I’m trying to think of a word that I’m not sure even exists. It describes the phenomenon of two occurrences—two blinking lights, two beeping sounds, etc.—that each happen at regular but different intervals. Because of the difference between these intervals, the two occurrences will seem to happen in unison, then gradually fall out of sync before again returning to a synchronous instance. For example, blinking light ‘A’ flashes every 9 seconds and light ‘B’ flashes every 10 seconds. At a certain point in time (in this case, every 90 seconds), both lights will flash simultaneously; but at the next flash, light ‘A’ will flash one second sooner than ‘B’. For 45 seconds, the amount of time between light ‘A’ and light ‘B’ will increase with each flash, until the flashes are substantially opposed—light ‘A’ will flash, 5 seconds later light ‘B’ will flash, and 4 seconds after that light ‘A’ will flash again. The flashes will then occur with successively diminishing amounts of time between them until they once again flash in unison.

You’ll see examples of this with those battery-powered yellow construction lights, lights on antennae or the spires of two different buildings (and sometimes the same building), two faucets dripping, the back-up-beeping noises of construction equipment, two people dribbling basketballs, etc. Any two things that happen regularly but at different periods will come in and out of sync.

It seems that there must be a word for something as common as this, but I’ve Googled all sorts of variations on this description without any satisfaction. The closest I can get is “phase synchronization”, which I’m not happy with. There is a rather interesting conversation on the subject at ask.metafilter.

I’d like to point out that I’m throwing terms around here that I don’t understand and probably aren’t correctly used, but it’s the best I can do with zero physics training.

Update 28 April 2009: Well, by total coincidence, here we are exactly two years later and still no closer to a word to describe this phenomenon. I’ve put together a little example with JavaScript that uses two flashing boxes to illustrate this behavior. I’ve timed it so the thing starts syncronized, goes out of sync, and then returns to sync every 11 seconds, which I think demonstrates it pretty well.

start

Click the start button to begin the boxes flashing at slightly different intervals.

The left box changes to grey for .5 seconds, changes to white for .5 seconds, and then changes back to grey.

The right box changes to grey for .5 seconds, changes to white for .6 seconds, and then changes back to grey.

This extra .1 second of white on the right box makes the two boxes flash grey at different intervals.

Notice how they get increasingly out of sync until the flashing is perfectly opposed – when one is flashing grey, the other is flashing white. Then they gradually return to sync – flashing grey simultaneously one time before going out of sync again. The whole cycle repeats every 11 seconds.

Update 24 August 2009: I might be getting closer to actually finding the word(s). A friend suggested “recurring instances”, which sounds good, but doesn’t really communicate the going in and out of sync thing, in that the instances could recur simultaneously each time. The crux here is that the two repeating events are asynchronous.

Incidentally, xkcd has a comic on the subject, titled Turn Signals. It is referred to in the comic as beat frequency, which is a term typically used to describe audible phenomenon. I found a few informative pages describing Beat Frequencies in Sound and Beat Frequency of Sound Waves that also have some audio examples, which closely match what I’m trying identify.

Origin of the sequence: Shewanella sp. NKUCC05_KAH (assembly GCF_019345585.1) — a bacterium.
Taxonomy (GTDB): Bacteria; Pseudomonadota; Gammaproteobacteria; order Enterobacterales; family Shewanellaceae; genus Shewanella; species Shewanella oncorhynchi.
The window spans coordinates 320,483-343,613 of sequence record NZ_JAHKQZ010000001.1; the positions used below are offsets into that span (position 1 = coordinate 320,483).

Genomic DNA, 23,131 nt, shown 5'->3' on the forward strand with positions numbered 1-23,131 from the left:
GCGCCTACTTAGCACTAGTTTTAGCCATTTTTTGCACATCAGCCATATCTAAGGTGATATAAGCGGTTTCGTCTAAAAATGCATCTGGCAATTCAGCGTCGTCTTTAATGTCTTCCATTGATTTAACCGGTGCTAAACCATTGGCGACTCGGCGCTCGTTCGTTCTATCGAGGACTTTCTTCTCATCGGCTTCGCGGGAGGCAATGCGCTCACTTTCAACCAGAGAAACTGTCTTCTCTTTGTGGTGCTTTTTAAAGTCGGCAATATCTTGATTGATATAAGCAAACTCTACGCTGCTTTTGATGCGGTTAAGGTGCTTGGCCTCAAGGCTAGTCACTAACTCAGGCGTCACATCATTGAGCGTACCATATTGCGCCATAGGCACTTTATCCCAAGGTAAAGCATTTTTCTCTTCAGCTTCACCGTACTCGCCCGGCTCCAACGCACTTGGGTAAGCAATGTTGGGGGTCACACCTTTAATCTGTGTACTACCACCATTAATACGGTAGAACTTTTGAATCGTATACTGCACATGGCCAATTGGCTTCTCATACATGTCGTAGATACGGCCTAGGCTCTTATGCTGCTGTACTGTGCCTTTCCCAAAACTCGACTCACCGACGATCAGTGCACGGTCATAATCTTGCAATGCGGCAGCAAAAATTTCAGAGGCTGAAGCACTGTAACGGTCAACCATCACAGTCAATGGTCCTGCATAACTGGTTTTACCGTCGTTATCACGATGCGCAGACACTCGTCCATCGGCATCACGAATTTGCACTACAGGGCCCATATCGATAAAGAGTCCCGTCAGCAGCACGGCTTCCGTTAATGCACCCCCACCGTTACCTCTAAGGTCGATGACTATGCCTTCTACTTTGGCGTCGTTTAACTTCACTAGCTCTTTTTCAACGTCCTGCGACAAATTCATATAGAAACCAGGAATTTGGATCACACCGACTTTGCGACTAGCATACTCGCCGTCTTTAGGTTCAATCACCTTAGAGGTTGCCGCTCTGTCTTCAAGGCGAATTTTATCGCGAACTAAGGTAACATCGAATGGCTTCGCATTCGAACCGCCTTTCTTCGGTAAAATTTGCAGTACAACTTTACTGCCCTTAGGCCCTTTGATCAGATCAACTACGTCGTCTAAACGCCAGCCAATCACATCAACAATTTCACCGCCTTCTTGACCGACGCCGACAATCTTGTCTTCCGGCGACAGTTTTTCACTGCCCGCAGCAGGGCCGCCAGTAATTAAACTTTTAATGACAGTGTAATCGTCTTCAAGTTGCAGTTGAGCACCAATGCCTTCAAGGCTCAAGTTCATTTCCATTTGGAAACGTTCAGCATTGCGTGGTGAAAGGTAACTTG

But beat frequency still isn’t exactly it, to my mind. It’s just the audible-only equivalent of it.

Update 17 May 2011: Harmonic oscillation, which is usually visualized by a spring with a mass attached bouncing up and down, seems to be a close relative to what I’m looking for. A simple harmonic oscillator showing the simple harmonic motion of three undamped mass-spring systems is very similar to my flashing lights phenomenon. Each spring system has a period, which is the time it takes to start at one position, cycle through the motion, and return to the starting position. Systems with different periods will occasionally all be at their starting positions at the same time.

Update 1 July 2011: I think the word is polyrhythm. Polyrhythm is usually described in terms of music, but it certainly seems to apply here.

## airlock

Yes, everyone knows what an airlock is, but I still really like the word.

## catenary

Another favorite obscure word for a rather familiar phenomenon is “catenary“.

In mathematics, the catenary is the shape of a hanging flexible chain or cable when supported at its ends and acted upon by a uniform gravitational force (its own weight). The chain is steepest near the points of suspension because this part of the chain has the most weight pulling down on it. Toward the bottom, the slope of the chain decreases because the chain is supporting less weight.

The catenary is the ideal form for an arch which supports only itself. If made of individual elements whose contacting surfaces are perpendicular to the curve of the arch, no significant shear forces will be present at the joints, and the thrust into the ground will be directly along the line of the arch. The Gateway Arch in Saint Louis, Missouri, United States follows the form of an inverted catenary.
Wikipedia

Catenary curves are not to be confused with the arc formed by the cable of a suspension bridge; that is a parabolic curve.

## 1 thought on “Use your words”

1. Andrew Durham

Well, the first phrase that came to mind was “periodic oscillation”. That led (wikipedia) to:
aliasing
interference (probably the closest)
stroboscope (for engine and turntable timing)
beat
heterodyne.

That’s all I got.